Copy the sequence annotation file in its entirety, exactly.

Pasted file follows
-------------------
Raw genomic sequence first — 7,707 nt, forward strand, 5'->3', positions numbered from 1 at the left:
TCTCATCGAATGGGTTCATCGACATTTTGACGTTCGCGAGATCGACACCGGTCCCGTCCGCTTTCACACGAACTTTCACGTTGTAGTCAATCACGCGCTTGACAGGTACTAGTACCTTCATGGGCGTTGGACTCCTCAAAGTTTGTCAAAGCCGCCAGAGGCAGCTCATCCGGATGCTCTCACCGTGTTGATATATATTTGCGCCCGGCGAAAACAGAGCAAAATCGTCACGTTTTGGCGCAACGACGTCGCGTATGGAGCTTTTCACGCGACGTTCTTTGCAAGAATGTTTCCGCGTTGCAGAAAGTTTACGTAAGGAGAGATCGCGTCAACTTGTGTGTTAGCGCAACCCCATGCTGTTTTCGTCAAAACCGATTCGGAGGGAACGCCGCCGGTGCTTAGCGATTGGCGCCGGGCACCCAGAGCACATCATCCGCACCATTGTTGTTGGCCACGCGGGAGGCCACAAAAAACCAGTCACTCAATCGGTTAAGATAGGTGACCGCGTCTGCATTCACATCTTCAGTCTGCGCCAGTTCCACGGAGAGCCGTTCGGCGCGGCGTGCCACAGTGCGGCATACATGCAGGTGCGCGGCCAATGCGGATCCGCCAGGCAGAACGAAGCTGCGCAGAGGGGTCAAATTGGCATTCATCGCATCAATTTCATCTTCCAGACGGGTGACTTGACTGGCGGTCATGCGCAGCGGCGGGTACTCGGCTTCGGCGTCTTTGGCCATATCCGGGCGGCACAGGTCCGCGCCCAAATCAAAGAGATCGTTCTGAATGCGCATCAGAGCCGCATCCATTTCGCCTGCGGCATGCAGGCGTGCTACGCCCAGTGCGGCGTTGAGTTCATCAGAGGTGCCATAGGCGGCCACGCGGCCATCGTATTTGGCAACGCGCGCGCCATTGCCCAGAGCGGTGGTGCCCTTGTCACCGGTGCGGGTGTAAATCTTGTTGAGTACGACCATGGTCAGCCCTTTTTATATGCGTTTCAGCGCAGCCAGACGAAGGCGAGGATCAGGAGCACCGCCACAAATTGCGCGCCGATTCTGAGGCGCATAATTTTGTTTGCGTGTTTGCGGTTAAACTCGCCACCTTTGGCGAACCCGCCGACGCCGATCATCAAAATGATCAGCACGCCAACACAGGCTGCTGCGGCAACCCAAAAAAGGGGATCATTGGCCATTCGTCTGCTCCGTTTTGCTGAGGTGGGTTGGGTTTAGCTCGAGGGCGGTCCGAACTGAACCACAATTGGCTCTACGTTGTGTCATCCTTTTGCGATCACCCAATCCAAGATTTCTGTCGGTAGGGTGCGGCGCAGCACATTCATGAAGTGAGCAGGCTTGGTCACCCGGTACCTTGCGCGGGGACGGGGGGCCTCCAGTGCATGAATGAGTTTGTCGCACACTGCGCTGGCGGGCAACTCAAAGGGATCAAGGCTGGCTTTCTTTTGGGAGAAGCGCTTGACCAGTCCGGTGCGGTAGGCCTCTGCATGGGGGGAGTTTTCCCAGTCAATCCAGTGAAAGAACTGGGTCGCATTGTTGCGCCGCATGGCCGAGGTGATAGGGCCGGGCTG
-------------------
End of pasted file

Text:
Raw genomic sequence first — 7,707 nt, forward strand, 5'->3', positions numbered from 1 at the left:
TCTCATCGAATGGGTTCATCGACATTTTGACGTTCGCGAGATCGACACCGGTCCCGTCCGCTTTCACACGAACTTTCACGTTGTAGTCAATCACGCGCTTGACAGGTACTAGTACCTTCATGGGCGTTGGACTCCTCAAAGTTTGTCAAAGCCGCCAGAGGCAGCTCATCCGGATGCTCTCACCGTGTTGATATATATTTGCGCCCGGCGAAAACAGAGCAAAATCGTCACGTTTTGGCGCAACGACGTCGCGTATGGAGCTTTTCACGCGACGTTCTTTGCAAGAATGTTTCCGCGTTGCAGAAAGTTTACGTAAGGAGAGATCGCGTCAACTTGTGTGTTAGCGCAACCCCATGCTGTTTTCGTCAAAACCGATTCGGAGGGAACGCCGCCGGTGCTTAGCGATTGGCGCCGGGCACCCAGAGCACATCATCCGCACCATTGTTGTTGGCCACGCGGGAGGCCACAAAAAACCAGTCACTCAATCGGTTAAGATAGGTGACCGCGTCTGCATTCACATCTTCAGTCTGCGCCAGTTCCACGGAGAGCCGTTCGGCGCGGCGTGCCACAGTGCGGCATACATGCAGGTGCGCGGCCAATGCGGATCCGCCAGGCAGAACGAAGCTGCGCAGAGGGGTCAAATTGGCATTCATCGCATCAATTTCATCTTCCAGACGGGTGACTTGACTGGCGGTCATGCGCAGCGGCGGGTACTCGGCTTCGGCGTCTTTGGCCATATCCGGGCGGCACAGGTCCGCGCCCAAATCAAAGAGATCGTTCTGAATGCGCATCAGAGCCGCATCCATTTCGCCTGCGGCATGCAGGCGTGCTACGCCCAGTGCGGCGTTGAGTTCATCAGAGGTGCCATAGGCGGCCACGCGGCCATCGTATTTGGCAACGCGCGCGCCATTGCCCAGAGCGGTGGTGCCCTTGTCACCGGTGCGGGTGTAAATCTTGTTGAGTACGACCATGGTCAGCCCTTTTTATATGCGTTTCAGCGCAGCCAGACGAAGGCGAGGATCAGGAGCACCGCCACAAATTGCGCGCCGATTCTGAGGCGCATAATTTTGTTTGCGTGTTTGCGGTTAAACTCGCCACCTTTGGCGAACCCGCCGACGCCGATCATCAAAATGATCAGCACGCCAACACAGGCTGCTGCGGCAACCCAAAAAAGGGGATCATTGGCCATTCGTCTGCTCCGTTTTGCTGAGGTGGGTTGGGTTTAGCTCGAGGGCGGTCCGAACTGAACCACAATTGGCTCTACGTTGTGTCATCCTTTTGCGATCACCCAATCCAAGATTTCTGTCGGTAGGGTGCGGCGCAGCACATTCATGAAGTGAGCAGGCTTGGTCACCCGGTACCTTGCGCGGGGACGGGGGGCCTCCAGTGCATGAATGAGTTTGTCGCACACTGCGCTGGCGGGCAACTCAAAGGGATCAAGGCTGGCTTTCTTTTGGGAGAAGCGCTTGACCAGTCCGGTGCGGTAGGCCTCTGCATGGGGGGAGTTTTCCCAGTCAATCCAGTGAAAGAACTGGGTCGCATTGTTGCGCCGCATGGCCGAGGTGATAGGGCCGGGCTG